Nearly all (86%) of those worth at least US$10 million said they had used the internet to conduct research on goods and services providers, while only 57% of the overall group had done so in the past year. The same proportion (86%) said they also did online research about a luxury product, compared to 73% of wealthy consumers overall.
Older and wiser
Older wealthy Americans, despite their stated preference for dealing with firms by telephone, were no less likely to use the internet for shopping and research than younger wealthy consumers. In fact, the wealthy aged 25 - 34 were found to be the laggards in going online to conduct research on companies, goods, and services. They were also the least likely to have purchased luxury services online at 42%, compared to 52% for the 35+ age group.
Overall, those earning between US$500,000 and US$1 million a year were by far the most likely to use the internet for research and shopping:
- 80% have researched goods and services online;
- 73% have gathered information on firms using the internet (compared to 57% overall);
- 71% have purchased luxury goods online;
- 62% have purchased luxury services online.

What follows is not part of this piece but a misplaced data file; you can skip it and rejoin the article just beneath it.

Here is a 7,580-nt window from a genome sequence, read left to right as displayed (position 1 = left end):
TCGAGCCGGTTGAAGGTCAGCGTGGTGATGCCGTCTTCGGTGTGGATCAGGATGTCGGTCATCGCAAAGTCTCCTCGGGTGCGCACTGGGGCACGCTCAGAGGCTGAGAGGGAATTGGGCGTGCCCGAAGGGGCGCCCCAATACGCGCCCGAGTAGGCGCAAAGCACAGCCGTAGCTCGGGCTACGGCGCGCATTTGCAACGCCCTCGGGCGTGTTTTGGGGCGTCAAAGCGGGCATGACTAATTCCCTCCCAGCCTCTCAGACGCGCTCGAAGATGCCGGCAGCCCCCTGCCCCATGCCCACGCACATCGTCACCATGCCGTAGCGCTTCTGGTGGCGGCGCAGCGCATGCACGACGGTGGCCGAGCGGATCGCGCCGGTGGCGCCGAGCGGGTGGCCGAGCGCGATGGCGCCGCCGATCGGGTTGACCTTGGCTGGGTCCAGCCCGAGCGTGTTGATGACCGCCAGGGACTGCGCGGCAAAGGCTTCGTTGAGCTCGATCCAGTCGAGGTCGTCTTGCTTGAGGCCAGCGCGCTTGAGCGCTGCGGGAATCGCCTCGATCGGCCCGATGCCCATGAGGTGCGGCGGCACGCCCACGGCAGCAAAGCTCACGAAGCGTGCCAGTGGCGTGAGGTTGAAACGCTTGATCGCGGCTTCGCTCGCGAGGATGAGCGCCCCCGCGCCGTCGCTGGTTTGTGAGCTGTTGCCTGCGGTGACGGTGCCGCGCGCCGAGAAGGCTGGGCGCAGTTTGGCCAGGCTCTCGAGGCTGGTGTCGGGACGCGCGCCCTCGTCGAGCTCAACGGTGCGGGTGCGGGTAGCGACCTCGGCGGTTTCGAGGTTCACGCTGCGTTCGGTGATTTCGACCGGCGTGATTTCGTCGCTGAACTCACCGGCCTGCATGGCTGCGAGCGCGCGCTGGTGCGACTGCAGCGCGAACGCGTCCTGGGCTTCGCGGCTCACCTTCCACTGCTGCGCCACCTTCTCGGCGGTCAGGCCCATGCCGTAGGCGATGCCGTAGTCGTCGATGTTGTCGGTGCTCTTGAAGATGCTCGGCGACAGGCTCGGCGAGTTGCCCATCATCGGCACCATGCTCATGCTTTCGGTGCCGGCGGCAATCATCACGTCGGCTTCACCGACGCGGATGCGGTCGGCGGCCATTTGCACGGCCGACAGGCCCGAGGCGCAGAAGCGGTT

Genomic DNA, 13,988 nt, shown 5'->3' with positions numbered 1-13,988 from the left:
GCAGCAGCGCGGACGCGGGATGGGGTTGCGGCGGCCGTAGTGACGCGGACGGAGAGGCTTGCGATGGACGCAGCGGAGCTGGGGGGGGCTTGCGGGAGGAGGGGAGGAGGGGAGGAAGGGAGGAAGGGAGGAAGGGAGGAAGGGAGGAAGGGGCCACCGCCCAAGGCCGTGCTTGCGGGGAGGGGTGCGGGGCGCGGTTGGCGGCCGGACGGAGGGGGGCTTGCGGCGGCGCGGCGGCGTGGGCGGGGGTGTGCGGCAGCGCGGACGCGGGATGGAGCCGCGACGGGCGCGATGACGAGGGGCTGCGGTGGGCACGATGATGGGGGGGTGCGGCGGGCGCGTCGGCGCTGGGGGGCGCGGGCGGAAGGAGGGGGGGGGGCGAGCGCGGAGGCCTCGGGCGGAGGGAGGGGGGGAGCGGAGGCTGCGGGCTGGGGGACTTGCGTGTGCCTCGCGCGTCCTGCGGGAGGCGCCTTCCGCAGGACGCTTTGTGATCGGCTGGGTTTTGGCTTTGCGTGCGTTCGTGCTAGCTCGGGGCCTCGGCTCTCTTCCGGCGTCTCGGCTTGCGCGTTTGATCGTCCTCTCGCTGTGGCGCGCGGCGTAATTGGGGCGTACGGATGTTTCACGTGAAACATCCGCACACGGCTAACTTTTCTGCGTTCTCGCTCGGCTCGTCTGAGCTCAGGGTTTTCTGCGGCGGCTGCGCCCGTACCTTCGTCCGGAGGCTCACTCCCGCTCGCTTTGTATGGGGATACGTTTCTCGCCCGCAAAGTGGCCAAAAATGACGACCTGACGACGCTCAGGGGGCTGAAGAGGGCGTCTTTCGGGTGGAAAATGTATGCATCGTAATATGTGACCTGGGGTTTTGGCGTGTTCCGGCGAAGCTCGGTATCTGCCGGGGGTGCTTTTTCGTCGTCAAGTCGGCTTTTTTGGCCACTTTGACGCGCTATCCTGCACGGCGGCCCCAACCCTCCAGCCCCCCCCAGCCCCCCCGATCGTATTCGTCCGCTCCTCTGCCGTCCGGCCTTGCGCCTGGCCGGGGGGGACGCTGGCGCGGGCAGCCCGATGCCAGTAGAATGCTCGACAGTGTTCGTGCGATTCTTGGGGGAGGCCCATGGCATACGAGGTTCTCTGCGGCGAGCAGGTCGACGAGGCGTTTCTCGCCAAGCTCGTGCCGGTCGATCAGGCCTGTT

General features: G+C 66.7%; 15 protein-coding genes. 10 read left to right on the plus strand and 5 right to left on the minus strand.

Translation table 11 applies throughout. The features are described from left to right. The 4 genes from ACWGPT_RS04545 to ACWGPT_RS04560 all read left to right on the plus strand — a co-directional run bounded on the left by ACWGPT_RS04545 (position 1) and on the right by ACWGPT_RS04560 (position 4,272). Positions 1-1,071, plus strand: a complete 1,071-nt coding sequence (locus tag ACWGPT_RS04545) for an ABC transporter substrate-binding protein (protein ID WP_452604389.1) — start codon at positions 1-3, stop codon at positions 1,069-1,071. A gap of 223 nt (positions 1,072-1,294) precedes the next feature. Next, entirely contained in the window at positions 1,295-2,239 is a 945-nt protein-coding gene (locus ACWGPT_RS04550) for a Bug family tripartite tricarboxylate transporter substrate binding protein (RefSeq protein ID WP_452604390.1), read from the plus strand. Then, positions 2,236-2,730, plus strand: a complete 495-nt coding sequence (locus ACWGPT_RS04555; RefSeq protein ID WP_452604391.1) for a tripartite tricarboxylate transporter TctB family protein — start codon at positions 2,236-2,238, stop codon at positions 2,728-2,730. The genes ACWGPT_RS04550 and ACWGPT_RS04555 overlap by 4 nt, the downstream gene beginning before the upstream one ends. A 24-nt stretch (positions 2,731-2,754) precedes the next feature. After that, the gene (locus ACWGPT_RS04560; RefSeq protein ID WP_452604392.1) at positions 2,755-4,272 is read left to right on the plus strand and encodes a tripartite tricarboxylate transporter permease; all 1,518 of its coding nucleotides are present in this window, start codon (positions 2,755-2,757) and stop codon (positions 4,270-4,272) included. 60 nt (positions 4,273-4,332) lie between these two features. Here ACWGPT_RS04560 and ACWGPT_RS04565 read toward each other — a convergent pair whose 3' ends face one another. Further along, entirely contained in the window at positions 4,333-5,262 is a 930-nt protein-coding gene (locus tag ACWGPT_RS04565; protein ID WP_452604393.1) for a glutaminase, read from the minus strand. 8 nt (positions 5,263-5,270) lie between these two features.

Slight gender bias
There also appears to be a slight gender divide when it comes to internet usage, particularly for research. While 78% of men said they have gone online to research a luxury service and 77% have researched a luxury product, those figures drop to 70% and 68% respectively for women.
Nearly two-thirds of wealthy men (64%) said they have researched luxury goods and services firms online, but only half (51%) of women have done so. While it was men who generally cited the telephone as their second-favourite channel for dealing with companies (after the internet), women generally cited e-mail as their second-favourite channel.
The Luxury Institute produces a range of publications and research that examine the habits and desires of high net-worth consumers and the companies that service them. Its publications include the monthly Wealth Report, Luxury Brand Status Best Practices surveys, and Luxury Consumer Experience Index surveys.